Resource managers and communities in the West can start talking today about how to respond intelligently to major changes in ecosystems and water supplies in the future. Since there is uncertainty about how much and when changes in precipitation will happen, it helps to plan for “worst case” scenarios as well as more moderate conditions. Communication among diverse resource specialists is also crucial. When foresters, aquatic ecologists, and fuel specialists work together, it encourages holistic planning that keeps in mind the important role that forests play in the water balance.
Adams, H.D.; Luce, C.H.; Breshears, D.D.; Allen, C.D.; Weiler, M.; Hale, V.C.; Smith, A.M.S.; Huxman, T.E. 2012. Ecohydrological consequences of drought- and infestation- triggered tree die-off: Insights and hypotheses. Ecohydrology 5:145-159.
Dillon, G.K.; Holden, Z.A.; Morgan, P.; Crimmins, M.A.; Heyerdahl, E.K.; Luce, C.H. 2011. Both topography and climate affected forest and woodland burn severity in two regions of the western US, 1984 to 2006. Ecosphere 2(12):1-33.
Goode, J.R.; Luce, C.H.; Buffington, J.M. 2012. Enhanced sediment delivery in a change climate in semi-arid mountain basins: Implications for water resource management and aquatic habitat in the northern Rocky Mountains. Geomorphology 139-140:1-15.
Holden, Z.A; Luce, C.H.; Crimmins, M.A.; Morgan, P. 2011. Wildfire extent and severity correlated with annual streamflow distribution and timing in the Pacific Northwest, USA (1984-2005). Ecohydrology 5:677-684.
Luce, C.H.; Holden, Z.A. 2009. Declining annual streamflow distributions in the Pacific Northwest United States, 1948-2006. Geophysical Research Letters 36(16).
Luce, C.H.; Morgan, P.; Dwire, K.; Isaak, D.; Holden, Z.A.; Rieman, B. 2012. Climate change, forests, fire, water, and fish: Building resilient landscapes, streams, and managers. General Technical Report RMRS-GTR-290. USDA Forest Service, Rocky Mountain Research Station, Fort Collins, CO. 207 pp.
Sedell, J.; Sharpe, M.; Apple, D.D.; Copenhage, M.; Furniss, M. 2000. Water & The Forest Service. FS-660. USDA Forest Service, Policy Analysis, Washington, DC. 26 pp.
CHARLES LUCE is a research hydrologist with the Rocky Mountain Research Station, working out of the Boise Aquatic Science Laboratory in Idaho. His current research centers on long-term trends in streamflow, linkages among hydrology, forests, and wildfire, and the impact of forest roads on rates of erosion. Charles holds a MS in forest hydrology from the University of Washington and a PhD in civil engineering from Utah State University.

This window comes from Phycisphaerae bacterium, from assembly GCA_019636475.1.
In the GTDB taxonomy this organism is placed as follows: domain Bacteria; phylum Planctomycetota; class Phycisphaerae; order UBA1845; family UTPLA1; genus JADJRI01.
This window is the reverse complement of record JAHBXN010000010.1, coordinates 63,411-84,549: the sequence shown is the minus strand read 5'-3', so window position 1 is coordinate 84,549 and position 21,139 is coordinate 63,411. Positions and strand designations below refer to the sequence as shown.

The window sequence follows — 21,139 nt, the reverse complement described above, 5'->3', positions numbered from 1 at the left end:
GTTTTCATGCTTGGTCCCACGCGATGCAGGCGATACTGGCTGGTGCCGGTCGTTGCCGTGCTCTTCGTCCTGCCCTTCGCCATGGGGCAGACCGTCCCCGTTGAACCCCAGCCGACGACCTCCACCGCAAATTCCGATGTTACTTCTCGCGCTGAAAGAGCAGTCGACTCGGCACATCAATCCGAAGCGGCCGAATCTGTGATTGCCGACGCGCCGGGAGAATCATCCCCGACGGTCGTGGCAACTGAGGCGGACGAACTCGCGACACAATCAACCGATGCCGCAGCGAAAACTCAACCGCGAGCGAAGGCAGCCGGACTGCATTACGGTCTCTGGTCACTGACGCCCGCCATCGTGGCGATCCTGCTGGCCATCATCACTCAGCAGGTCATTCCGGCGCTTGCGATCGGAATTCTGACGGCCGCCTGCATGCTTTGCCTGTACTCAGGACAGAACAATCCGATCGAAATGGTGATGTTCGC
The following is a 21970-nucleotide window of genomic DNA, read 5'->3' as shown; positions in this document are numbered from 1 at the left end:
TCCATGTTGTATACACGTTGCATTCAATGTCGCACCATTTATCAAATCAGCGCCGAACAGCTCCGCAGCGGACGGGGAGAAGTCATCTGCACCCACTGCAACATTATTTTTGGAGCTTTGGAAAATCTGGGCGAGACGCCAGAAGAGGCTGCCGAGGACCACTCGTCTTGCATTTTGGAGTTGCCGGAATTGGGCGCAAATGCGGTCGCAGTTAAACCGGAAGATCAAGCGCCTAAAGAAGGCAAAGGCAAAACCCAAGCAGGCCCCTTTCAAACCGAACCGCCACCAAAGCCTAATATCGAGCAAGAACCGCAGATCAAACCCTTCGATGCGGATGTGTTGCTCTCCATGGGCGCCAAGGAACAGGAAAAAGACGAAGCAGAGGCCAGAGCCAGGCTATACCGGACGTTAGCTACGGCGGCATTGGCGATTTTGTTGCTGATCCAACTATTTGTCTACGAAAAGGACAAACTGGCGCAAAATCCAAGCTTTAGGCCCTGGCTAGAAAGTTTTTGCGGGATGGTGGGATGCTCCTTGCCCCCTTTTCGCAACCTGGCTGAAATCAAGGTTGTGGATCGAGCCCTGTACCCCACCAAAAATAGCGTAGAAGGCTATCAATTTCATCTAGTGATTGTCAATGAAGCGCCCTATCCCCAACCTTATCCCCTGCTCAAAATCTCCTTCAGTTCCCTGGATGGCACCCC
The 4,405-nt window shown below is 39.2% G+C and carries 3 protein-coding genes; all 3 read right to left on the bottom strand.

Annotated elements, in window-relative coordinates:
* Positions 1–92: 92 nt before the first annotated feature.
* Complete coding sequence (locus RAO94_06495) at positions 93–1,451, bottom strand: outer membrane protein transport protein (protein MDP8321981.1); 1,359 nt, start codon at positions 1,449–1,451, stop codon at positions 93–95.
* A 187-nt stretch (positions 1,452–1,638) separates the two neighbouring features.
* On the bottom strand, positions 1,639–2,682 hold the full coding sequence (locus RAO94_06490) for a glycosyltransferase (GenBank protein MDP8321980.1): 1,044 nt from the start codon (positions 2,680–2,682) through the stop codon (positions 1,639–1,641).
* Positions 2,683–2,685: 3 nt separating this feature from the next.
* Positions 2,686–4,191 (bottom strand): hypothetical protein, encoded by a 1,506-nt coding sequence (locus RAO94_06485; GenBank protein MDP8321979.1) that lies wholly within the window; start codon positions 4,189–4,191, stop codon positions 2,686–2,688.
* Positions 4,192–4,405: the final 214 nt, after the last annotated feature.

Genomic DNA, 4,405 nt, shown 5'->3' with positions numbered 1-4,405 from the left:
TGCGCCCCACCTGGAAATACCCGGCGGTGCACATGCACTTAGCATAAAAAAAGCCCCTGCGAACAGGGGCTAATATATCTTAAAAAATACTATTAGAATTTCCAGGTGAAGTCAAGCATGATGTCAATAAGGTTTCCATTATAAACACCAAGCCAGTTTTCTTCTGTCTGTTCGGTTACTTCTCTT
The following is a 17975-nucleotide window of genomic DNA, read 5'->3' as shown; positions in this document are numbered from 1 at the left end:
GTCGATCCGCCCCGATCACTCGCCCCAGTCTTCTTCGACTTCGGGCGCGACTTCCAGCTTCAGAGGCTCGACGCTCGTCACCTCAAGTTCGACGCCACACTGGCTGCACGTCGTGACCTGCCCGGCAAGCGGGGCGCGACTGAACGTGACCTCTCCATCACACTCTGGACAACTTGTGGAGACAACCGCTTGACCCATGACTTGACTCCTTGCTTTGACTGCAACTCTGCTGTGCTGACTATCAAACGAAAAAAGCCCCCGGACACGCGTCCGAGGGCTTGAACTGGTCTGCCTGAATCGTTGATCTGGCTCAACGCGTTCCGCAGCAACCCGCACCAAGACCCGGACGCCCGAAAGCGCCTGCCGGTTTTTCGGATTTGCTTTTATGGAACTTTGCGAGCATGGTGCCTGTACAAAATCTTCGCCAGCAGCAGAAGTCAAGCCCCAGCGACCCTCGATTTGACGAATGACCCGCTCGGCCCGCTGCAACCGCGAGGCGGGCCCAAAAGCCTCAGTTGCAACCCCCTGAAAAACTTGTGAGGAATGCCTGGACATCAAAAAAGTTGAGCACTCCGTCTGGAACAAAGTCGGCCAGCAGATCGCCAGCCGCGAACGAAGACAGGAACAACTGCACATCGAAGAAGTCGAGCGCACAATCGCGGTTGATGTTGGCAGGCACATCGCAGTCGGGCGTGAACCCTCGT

ZACK HOLDEN is a scientist with the Northern Region of the Forest Service. He is interested in mountain climatology, namely how fine-scale temperature and precipitation patterns influence mountain ecosystems. Zack also has a strong interest in the development of tools to help bridge the gap between research and management. He graduated with his PhD from the University of Idaho.
PENNY MORGAN is a professor of fire sciences at the University of Idaho and director of the University’s Wildland Fire Program. Her current research focuses on some of the broad challenges facing people in the West, such as the potential impacts of climate change on wildfire occurrence and severity. She also investigates the process of vegetation recovery following large fires, including the effects of post-fire management. Penny holds a PhD from the University of Idaho in fire ecology and management.
EMILY HEYERDAHL is a fire ecologist with the Rocky Mountain Research Station based out of the Missoula Fire Sciences Lab. Her research explores how climate, forest type, topography, and land use have affected spatial and temporal variation in fire regimes over the past several centuries. Emily’s PhD is in forest ecology from the University of Washington.